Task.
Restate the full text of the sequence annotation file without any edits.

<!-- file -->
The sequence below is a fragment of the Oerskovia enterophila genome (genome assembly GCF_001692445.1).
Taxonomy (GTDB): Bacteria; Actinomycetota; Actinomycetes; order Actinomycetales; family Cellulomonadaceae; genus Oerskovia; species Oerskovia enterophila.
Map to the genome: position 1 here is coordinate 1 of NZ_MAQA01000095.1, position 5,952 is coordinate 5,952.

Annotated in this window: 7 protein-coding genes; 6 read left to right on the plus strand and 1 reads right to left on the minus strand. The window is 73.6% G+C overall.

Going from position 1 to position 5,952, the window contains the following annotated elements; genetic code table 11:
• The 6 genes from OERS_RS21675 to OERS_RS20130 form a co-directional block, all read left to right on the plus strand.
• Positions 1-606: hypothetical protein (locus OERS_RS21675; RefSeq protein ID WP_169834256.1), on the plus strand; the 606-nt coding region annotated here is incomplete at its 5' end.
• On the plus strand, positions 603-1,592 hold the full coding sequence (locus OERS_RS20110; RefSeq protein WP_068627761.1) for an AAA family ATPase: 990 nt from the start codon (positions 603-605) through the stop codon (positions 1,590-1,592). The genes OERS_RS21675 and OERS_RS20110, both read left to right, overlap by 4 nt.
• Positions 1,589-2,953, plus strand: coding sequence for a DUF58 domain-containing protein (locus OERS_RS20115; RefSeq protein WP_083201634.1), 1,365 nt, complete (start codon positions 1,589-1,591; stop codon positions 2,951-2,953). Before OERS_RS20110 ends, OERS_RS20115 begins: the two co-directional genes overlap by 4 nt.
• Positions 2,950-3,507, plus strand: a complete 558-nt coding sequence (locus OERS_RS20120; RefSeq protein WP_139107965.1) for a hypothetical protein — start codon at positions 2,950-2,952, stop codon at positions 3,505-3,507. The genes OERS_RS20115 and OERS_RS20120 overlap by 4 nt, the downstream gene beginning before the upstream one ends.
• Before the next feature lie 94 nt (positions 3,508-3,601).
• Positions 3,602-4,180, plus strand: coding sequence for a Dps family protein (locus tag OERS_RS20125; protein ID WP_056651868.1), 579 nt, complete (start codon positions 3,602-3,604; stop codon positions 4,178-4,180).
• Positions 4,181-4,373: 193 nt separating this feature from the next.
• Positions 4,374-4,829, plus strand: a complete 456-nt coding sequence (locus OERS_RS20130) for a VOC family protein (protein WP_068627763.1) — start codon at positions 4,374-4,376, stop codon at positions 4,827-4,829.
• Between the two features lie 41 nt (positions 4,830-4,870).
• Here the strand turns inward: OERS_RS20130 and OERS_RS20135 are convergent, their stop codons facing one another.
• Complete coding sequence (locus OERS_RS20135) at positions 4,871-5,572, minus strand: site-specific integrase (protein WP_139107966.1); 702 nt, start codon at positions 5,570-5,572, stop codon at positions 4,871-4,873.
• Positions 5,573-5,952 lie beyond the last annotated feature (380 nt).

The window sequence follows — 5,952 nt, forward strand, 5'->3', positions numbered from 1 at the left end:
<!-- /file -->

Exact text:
The sequence below is a fragment of the Oerskovia enterophila genome (genome assembly GCF_001692445.1).
Taxonomy (GTDB): Bacteria; Actinomycetota; Actinomycetes; order Actinomycetales; family Cellulomonadaceae; genus Oerskovia; species Oerskovia enterophila.
Map to the genome: position 1 here is coordinate 1 of NZ_MAQA01000095.1, position 5,952 is coordinate 5,952.

Annotated in this window: 7 protein-coding genes; 6 read left to right on the plus strand and 1 reads right to left on the minus strand. The window is 73.6% G+C overall.

Going from position 1 to position 5,952, the window contains the following annotated elements; genetic code table 11:
• The 6 genes from OERS_RS21675 to OERS_RS20130 form a co-directional block, all read left to right on the plus strand.
• Positions 1-606: hypothetical protein (locus OERS_RS21675; RefSeq protein ID WP_169834256.1), on the plus strand; the 606-nt coding region annotated here is incomplete at its 5' end.
• On the plus strand, positions 603-1,592 hold the full coding sequence (locus OERS_RS20110; RefSeq protein WP_068627761.1) for an AAA family ATPase: 990 nt from the start codon (positions 603-605) through the stop codon (positions 1,590-1,592). The genes OERS_RS21675 and OERS_RS20110, both read left to right, overlap by 4 nt.
• Positions 1,589-2,953, plus strand: coding sequence for a DUF58 domain-containing protein (locus OERS_RS20115; RefSeq protein WP_083201634.1), 1,365 nt, complete (start codon positions 1,589-1,591; stop codon positions 2,951-2,953). Before OERS_RS20110 ends, OERS_RS20115 begins: the two co-directional genes overlap by 4 nt.
• Positions 2,950-3,507, plus strand: a complete 558-nt coding sequence (locus OERS_RS20120; RefSeq protein WP_139107965.1) for a hypothetical protein — start codon at positions 2,950-2,952, stop codon at positions 3,505-3,507. The genes OERS_RS20115 and OERS_RS20120 overlap by 4 nt, the downstream gene beginning before the upstream one ends.
• Before the next feature lie 94 nt (positions 3,508-3,601).
• Positions 3,602-4,180, plus strand: coding sequence for a Dps family protein (locus tag OERS_RS20125; protein ID WP_056651868.1), 579 nt, complete (start codon positions 3,602-3,604; stop codon positions 4,178-4,180).
• Positions 4,181-4,373: 193 nt separating this feature from the next.
• Positions 4,374-4,829, plus strand: a complete 456-nt coding sequence (locus OERS_RS20130) for a VOC family protein (protein WP_068627763.1) — start codon at positions 4,374-4,376, stop codon at positions 4,827-4,829.
• Between the two features lie 41 nt (positions 4,830-4,870).
• Here the strand turns inward: OERS_RS20130 and OERS_RS20135 are convergent, their stop codons facing one another.
• Complete coding sequence (locus OERS_RS20135) at positions 4,871-5,572, minus strand: site-specific integrase (protein WP_139107966.1); 702 nt, start codon at positions 5,570-5,572, stop codon at positions 4,871-4,873.
• Positions 5,573-5,952 lie beyond the last annotated feature (380 nt).

The window sequence follows — 5,952 nt, forward strand, 5'->3', positions numbered from 1 at the left end: